Negotiation With The Prosecution
In certain circumstances, it may be appropriate to make a plea offer or submission to the prosecution in order to:
- Discontinue your criminal charge
- Downgrade or amend your charge to a lesser or different offence
- Amend the facts of the charge
A plea offer or submission to the prosecution may be the difference between having a trial and having your matter dealt with at an early stage, which will save you legal fees in the long run.
It can also take away from the risk of you being found guilty at a trial.
How do I apply to get a charge discontinued?
A prosecution should only continue if there are reasonable prospects of conviction, which means that there is enough evidence for you to be found guilty.
In certain cases, it’s clear that there are flaws with police evidence. This means that they will be unlikely to prove the case against you.
A criminal defence lawyer can write to the police or prosecution and explain the weaknesses in their case. The police or prosecution may agree that the case is weak and discontinue or withdraw the charge.
How do I downgrade or amend my charge?
You may agree that you committed a criminal offence but it’s a lesser offence than what the police have charged you with.
In this case, a defence lawyer can write to the police or prosecution, and make an offer on your behalf to plead guilty to a lesser charge.
A lawyer can explain to the police or prosecution why it is in their interest to accept the plea offer, rather than go to trial.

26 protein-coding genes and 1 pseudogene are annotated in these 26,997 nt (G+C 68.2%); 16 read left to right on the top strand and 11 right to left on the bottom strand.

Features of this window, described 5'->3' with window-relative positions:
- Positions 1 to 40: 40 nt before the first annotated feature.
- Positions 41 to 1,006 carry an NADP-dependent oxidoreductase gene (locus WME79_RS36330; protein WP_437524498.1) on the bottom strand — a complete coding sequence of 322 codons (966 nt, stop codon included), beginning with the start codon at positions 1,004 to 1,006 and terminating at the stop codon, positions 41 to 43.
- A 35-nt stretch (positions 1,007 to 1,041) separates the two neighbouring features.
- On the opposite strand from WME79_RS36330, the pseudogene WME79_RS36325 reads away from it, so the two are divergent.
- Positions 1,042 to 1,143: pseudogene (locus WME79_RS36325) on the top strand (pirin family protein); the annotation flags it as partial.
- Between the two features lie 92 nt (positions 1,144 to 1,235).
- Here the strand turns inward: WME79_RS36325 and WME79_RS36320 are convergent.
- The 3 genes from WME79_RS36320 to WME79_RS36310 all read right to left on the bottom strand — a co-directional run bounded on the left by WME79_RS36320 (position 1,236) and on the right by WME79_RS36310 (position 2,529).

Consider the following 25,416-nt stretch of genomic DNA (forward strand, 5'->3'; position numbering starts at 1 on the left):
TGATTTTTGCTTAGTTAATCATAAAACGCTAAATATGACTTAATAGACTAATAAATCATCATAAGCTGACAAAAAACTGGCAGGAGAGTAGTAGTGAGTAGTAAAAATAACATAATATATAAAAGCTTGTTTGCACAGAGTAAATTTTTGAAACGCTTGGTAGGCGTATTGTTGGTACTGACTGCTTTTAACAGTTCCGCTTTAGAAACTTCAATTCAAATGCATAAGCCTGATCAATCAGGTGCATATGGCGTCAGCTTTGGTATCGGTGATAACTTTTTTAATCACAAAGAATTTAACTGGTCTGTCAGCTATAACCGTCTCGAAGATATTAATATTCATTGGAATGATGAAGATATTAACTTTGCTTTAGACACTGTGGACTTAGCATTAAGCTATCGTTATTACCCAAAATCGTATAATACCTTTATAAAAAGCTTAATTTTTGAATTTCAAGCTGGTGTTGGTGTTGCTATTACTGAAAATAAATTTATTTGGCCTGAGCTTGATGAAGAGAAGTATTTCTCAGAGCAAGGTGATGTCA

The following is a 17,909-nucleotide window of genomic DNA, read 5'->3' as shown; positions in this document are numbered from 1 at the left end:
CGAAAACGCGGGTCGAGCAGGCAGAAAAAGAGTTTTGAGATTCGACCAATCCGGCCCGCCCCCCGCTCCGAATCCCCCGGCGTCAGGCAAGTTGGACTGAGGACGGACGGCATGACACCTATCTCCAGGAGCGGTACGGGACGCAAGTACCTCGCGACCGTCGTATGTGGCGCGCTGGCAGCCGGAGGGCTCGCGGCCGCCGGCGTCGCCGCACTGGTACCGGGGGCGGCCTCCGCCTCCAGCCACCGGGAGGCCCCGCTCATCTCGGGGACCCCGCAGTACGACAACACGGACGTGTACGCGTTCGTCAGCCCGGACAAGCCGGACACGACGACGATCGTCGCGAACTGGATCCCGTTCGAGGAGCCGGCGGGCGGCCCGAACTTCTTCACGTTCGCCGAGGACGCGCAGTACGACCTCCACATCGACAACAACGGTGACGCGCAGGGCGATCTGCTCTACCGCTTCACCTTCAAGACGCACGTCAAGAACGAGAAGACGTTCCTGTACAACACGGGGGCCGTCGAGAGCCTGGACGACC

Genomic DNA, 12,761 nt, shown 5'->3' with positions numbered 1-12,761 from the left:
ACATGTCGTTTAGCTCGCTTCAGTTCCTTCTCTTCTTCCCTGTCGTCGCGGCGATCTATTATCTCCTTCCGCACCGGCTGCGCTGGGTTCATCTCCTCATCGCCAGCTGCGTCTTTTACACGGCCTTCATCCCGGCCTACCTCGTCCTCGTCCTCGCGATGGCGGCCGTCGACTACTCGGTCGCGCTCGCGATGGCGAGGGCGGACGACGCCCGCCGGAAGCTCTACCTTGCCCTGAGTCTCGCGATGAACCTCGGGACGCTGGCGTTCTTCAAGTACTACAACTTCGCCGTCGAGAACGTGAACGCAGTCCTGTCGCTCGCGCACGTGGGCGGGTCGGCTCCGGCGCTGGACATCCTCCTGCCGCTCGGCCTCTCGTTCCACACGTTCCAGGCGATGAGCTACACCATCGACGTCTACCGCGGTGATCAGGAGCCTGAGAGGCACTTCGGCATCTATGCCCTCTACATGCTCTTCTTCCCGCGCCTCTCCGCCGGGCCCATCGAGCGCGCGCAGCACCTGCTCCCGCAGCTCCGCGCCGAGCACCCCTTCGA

How do I amend the facts of my charge?
You may agree that you have committed the criminal offence, but disagree with how the police say you committed it.
When charged, you will receive a Statement of Material Facts from the police, which outlines how they say you committed the offence. The Statement of Material Facts is the basis upon which you will be sentenced. Therefore, you need to ensure that you agree with what it says.
This will be read out to the Magistrate or Judge at a sentencing. If you disagree with the contents of the statement, then you should seek advice from a criminal lawyer.
A criminal lawyer will help you put your case forward to the police and prosecution and provide them with a Statement of Material Facts that you agree with. This ensures that you will be sentenced according to what you say happened.
Ensure that the Statement of Material Facts reflects your version of events and doesn’t suggest something more serious than what you say you did.
This could be the difference between going to jail or staying out of jail.
For example: You might agree to an assault charge, but say you only punched the victim, rather than punching and kicking the victim.
Your sentence may be more serious if you are sentenced on the basis of having kicked the victim as well.